KS Dev. Co., L.P. v. Lower Nazareth Twp., 149 A.3d 105 (Pa. Commw. Ct. 2016)
A claim that zoning restrictions render development of some use economically infeasible is a claim of de facto exclusion, not de jure exclusion. Where de facto exclusionary claims exist, analysis under Surrick is appropriate. In addition, where a zoning ordinance defines the term “apartment,” and other uses are individually restricted so as to preclude inclusion as an apartment nor included in the definition of apartment, the other uses are not apartments. However, a use permitting residential multifamily/apartment dwelling on upper floors and commercial uses on the first floor is an apartment use.
Developers filed a curative amendment arguing the Township’s zoning ordinance (Ordinance) was invalid because it was de jure exclusionary and, in the alternative, it was de facto exclusionary. Developers sought to cure the supposed constitutional defect in the Ordinance by amending it to permit construction of apartments in the township’s Office Park District. The Board of Supervisors (Board) denied Developer’s request and the trial court affirmed the Board’s decision. On further appeal, the Commonwealth Court affirmed the trial court’s decision.
Developers’ initial challenge was that the Ordinance effects a de facto exclusion of a class of housing. The Court noted the difference between a claim asserting that an ordinance is de jure or de facto exclusionary. Where an ordinance completely bans a particular use, it is de jure exclusionary. However, where an ordinance allows a certain use but applies additional restrictions on the use that have the effect of exclusion or making the provision for the use an illusory one, the ordinance may be de facto exclusionary. Here, Developers conceded the Ordinance permits apartments by right in one district. Further, the Court determined apartments were permitted by right in another. Accordingly, the Ordinance was no de facto exclusionary. Notwithstanding Developers’ own concession, Developers argued where restrictions in a zoning ordinance render a use economically infeasible, the ordinance is de jure exclusionary. The Court held Developers’ point was unpersuasive and that the claim was a de facto exclusionary claim. De facto exclusionary claims for residential uses can be of two types: (i) based on the amount of land available for a class of uses, in which case the test from Surrick and “fair share” arguments come into play or (ii) an inability to develop the residential use due to “unduly restrictive conditions on development.”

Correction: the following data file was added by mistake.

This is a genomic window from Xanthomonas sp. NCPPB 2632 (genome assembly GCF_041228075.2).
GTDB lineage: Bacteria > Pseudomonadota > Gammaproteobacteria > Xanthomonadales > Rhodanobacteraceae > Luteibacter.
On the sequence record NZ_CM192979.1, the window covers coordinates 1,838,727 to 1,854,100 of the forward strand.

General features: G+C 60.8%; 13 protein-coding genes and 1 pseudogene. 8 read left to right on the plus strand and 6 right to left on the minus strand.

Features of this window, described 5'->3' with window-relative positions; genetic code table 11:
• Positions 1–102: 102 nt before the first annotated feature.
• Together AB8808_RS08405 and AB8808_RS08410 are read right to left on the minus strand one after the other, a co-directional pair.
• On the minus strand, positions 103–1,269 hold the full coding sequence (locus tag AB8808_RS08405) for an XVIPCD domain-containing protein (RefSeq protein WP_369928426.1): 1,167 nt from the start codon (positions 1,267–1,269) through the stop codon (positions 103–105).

Where de facto exclusionary challenges are brought and the Surrick test is implemented, a three-part analysis is used to determine the validity of the claim. The first question is “whether the community is in the path of growth and in a logical place for growth and development.” When analyzing the first element, courts consider a number of factors including, “(1) projected population growth; (2) anticipated economic development; (3) access by major roads or public transportation; (4) the growth and development of neighboring municipalities; (5) proximity to a large metropolitan area; and (6) attempts by developers to obtain permission to build.” With respect to the first element, the Commonwealth Court agreed with the trial court and the Board that the Township was “within the path of growth and highly developed.”
With the first element established, courts move to the second element which calls for a determination of the level of development in the area. Factors considered under the second element include (1) “the municipality’s population density data,” (2) “its percentage of total undeveloped land” and (3) “the percentage of its land available for the class of housing alleged to be unconstitutionally constrained.” The Court noted Developers failed to treat active agricultural uses as developed land. Therefore, the second element was not satisfied and the Court did not need to consider the remaining element – Developers’ claim failed the Surrick test. However, had the first two elements been satisfied, final question is “whether the municipality has provided for its ‘fair share’ of land for the class of housing under consideration.”
Applying the alternate theory for a de facto exclusionary claim for a residential use, the Court had to consider the “basic legal principles governing exclusionary challenges.” Under this analysis, Developers failed “to distinguish between the provision of a use and the provision for a host of variations on the configuration of that use, failed to show that any lack of development of the apartment use within the Township was due to the Ordinance rather than the development of other uses where apartments were permitted, and failed to demonstrate that the Ordinance rendered development of apartments within the Township infeasible rather than simply prevented development of apartments in a manner that would provide [Developers] with the most profitable use of land.” However, the most important failure was that Developer failed to establish the apartment restrictions “were unreasonable and inconsistent with the stated purposed of [the relevant zoning] districts.”
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